Have you noticed that those with Asperger’s Syndrome are very sensitive to receiving criticism? Often they hear criticism where none is implied. AS men in particular interpret a difference of opinion or a different perspective as a criticism of whom they are as a person. And they hear criticism of a family member as a criticism of themselves, so they may respond by refusing to communicate or end up lashing out in a very hurtful manner.Doesn’t it boggle your mind that you’re accused of criticizing when all you do is ask one little question? Why does this happen? Questions and the criticism come from very different perspectives. While we ask questions to clarify and to open up discussions, the Aspie takes a different tack. Aspies rarely ask questions for clarification because that would require a Theory of Mind. Instead, their focus is to answer (or ignore) our questions as they attempt to close down the discussion and focus on a black and white solution. They rarely pick up that we’re trying to work toward collaboration. Thus our questions are confusing to them and bring the accusations that we’re criticizing them.
Ironically, while those with Asperger’s Syndrome are hypersensitive to receiving criticism, they are unaware that they often give criticism. This can be very exasperating and can even break your spirit if you’re constantly on the receiving end this abusive behavior.
Are you exasperated and with all of the criticism leveled at you by your Aspie? On Wednesday May 3rd we’re going to address this problem during our free teleconference entitled: What’s with all the criticism? It will help you finally understand this convoluted interchange and develop strategies to deal with it. You’ll learn how to keep your sanity despite this double talk. And more importantly you’ll discover how to avoid the blame associated with collaborative efforts.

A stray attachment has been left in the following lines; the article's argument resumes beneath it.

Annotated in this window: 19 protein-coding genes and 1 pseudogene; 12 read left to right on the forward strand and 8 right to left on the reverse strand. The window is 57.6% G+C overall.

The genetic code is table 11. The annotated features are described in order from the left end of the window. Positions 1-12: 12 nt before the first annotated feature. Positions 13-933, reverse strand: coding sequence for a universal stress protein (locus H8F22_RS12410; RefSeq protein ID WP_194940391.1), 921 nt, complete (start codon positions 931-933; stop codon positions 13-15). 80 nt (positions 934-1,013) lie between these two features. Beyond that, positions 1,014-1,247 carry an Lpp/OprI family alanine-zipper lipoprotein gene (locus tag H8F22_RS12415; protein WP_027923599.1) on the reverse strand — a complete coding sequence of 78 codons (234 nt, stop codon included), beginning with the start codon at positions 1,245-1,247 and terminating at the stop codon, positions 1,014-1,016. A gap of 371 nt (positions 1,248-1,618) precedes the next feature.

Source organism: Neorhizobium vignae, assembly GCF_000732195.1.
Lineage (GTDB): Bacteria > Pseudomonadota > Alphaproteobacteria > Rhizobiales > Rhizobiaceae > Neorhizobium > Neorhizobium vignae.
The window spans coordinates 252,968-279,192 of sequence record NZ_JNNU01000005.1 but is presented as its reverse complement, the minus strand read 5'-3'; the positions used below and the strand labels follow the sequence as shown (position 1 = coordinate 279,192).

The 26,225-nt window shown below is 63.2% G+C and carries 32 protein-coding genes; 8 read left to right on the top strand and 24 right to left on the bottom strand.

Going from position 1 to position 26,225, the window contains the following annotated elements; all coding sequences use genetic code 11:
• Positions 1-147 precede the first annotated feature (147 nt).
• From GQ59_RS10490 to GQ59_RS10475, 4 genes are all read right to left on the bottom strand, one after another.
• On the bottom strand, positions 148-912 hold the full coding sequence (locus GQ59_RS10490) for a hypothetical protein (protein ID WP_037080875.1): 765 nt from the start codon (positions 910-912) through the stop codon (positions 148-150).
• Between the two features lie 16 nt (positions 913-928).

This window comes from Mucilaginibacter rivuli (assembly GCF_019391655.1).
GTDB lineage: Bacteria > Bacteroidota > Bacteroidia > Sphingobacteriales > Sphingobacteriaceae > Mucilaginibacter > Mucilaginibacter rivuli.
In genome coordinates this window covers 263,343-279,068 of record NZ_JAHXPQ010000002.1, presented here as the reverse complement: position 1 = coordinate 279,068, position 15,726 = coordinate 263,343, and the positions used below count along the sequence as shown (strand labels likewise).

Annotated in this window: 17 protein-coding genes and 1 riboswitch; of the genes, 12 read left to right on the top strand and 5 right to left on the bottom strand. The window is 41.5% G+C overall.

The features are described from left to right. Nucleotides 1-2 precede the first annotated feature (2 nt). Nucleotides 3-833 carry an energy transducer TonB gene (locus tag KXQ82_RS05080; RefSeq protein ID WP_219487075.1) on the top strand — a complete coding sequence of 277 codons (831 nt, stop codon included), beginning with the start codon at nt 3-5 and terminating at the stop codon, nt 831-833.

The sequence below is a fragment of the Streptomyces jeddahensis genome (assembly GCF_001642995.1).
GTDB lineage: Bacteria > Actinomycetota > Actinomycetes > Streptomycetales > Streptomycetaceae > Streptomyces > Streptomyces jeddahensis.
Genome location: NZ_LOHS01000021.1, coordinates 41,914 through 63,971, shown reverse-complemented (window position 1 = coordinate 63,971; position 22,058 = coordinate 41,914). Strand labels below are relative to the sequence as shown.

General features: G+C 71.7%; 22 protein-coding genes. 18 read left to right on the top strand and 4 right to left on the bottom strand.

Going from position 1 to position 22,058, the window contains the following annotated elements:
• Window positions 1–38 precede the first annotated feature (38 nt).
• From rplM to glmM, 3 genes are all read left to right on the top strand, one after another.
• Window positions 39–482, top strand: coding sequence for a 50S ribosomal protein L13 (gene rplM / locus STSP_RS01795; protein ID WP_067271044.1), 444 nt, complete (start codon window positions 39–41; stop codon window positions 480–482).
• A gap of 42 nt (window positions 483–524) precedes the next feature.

If you’re not a member of the Asperger Syndrome: Partners & Family of Adults with ASD Meetup, be assured it’s a safe place for you – the neurotypical partner to someone with ASD. Why not join us today?
Also, if you haven’t read my book, “Out of Mind – Out of Sight: Parenting with a Partner with Asperger Syndrome (ASD)”, you can get your first chapter free by clicking here. This book has become the go-to resource for many men and women who want to understand their Aspie partners better.
3 Replies to “Why Are Those with Asperger’s Syndrome So Critical?”
In the last year, my husband has been diagnosed with ASD. I’m having a hard time dealing with the fact that if he hurts my feelings and I tell him that he gets angry with me. And then won’t speak to me for days usually. I don’t know how to approach this issue with him without making him angry again. It’s like a vicious cycle and there is no way to end it. I know that he feels criticized when I say he’s hurt my feelings, but I also feel like I have the right to feel how I feel without fear of retribution.
Feeling this exact thing right now and I don’t even know if he has aspergers or not . I just remembered sharing my gripe anonymously on an online forum and someone asking if he had Asperger’s. It pops back in my mind from time to time when I’m feeling confused about him . Not to mention I now suspect one of my children might have this . It just presents in a way where she can mask and no one will know it . Is it genetic ? I can’t recall if it is it not .
Definitely genetic. dh is Aspie and at least two of my children are (suspect a third). It takes a lot of backbone to stand up to it, but that’s the only thing that works. “Wow. That really hurt,” is different to the Aspie than, “You hurt me.” The first statement, in their mind, shows you as oversensitive; the second as an attack on them. They’re willing to modify the behavior because you’re “oversensitive,” but won’t if it’s about them. Hope that makes sense. Stand your ground; otherwise life gets miserable and depressing. Repetitiveness helps. “You’re being oversensitive again; why can’t you just be happy?” gets met with, “Don’t tell me how to feel.” — every time. Takes awhile for it to sink in, but eventually does. Mine is a whiz with finances/computers and anything that keeps his interest — I have to pick up the slack where things don’t.